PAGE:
Jews are returning to Russia. For as long as anyone alive can remember, the flow was mostly in the other direction. But Amie Ferris-Rotman and Conor Sweeney in our Moscow bureau have found a return wave, despite a persistent anti-Semitism there:
Earlier this month an Israeli court decided that stores and restaurants can sell food banned by Jewish ritual law during this week’s Passover holiday. Israeli courts are often arbiters in quarrels between Israel’s influential Orthodox community and its secular majority. This time the ruling has angered the Orthodox.
Beloved by Jews and Christians as a biblical hero, King David is famous for slaying Goliath with a single slingshot. Despite some serious moral slip-ups — he seduced the beautiful Bathsheba then sent her husband off to war to die — David is traditionally championed as the fearless leader who vanquishes the Philistines in the name of God.
The call last week by Saudi Arabia’s King Abdullah for an interfaith dialogue has provoked outraged reactions from Saudi Islamists and praise from Saudi liberals. Saudis of all persuasions were taken by surprise when Abdullah made his announcement, which met with a quick and positive response from religious leaders abroad. The Vatican was said to be especially interested in this idea because Abdullah made a groundbreaking visit to Rome and met Pope Benedict last November.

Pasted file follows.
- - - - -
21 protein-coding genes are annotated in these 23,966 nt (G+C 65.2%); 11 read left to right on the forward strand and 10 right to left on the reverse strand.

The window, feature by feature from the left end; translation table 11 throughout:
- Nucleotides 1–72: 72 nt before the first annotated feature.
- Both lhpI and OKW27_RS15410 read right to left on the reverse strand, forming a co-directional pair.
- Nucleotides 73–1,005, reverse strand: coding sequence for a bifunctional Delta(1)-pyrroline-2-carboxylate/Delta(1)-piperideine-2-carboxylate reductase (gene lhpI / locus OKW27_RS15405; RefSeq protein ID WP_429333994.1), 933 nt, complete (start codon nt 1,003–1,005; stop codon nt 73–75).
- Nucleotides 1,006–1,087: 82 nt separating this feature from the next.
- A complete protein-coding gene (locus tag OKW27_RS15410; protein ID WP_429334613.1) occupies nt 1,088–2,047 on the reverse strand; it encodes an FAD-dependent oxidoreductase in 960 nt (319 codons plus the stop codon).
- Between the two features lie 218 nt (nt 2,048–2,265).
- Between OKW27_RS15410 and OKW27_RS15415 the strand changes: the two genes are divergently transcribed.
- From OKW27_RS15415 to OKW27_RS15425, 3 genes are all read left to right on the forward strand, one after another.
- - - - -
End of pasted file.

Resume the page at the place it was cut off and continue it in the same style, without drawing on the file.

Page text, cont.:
It’s been less than a month since an underground movement of gay Orthodox Jews in Israel went online and already tens of thousands of people have visited their Web site.
For an example of how India often struggles with its secular ideals, especially in election years, look no further than Andhra Pradesh. The chief minister Y.S. Reddy has decided the large southern Indian state will subsidise pilgrimages for Christians who want to travel to Israel.
Karen Armstrong, the best-selling British writer and lecturer on religion, has given a long interview to Reuters in Islamabad after addressing a conference in the Pakistani capital. A former Catholic nun who now describes herself as a “freelance monotheist,” she has written 21 books on the main world religions, religious fundamentalism in these faiths and religious leaders such as Mohammad and Buddha. Her latest book is The Bible: A Biography. The short version of what she said is in the Reuters story linked here. We don’t publish the Q&A text of our interviews on our news wire, but we can do it here on the blog.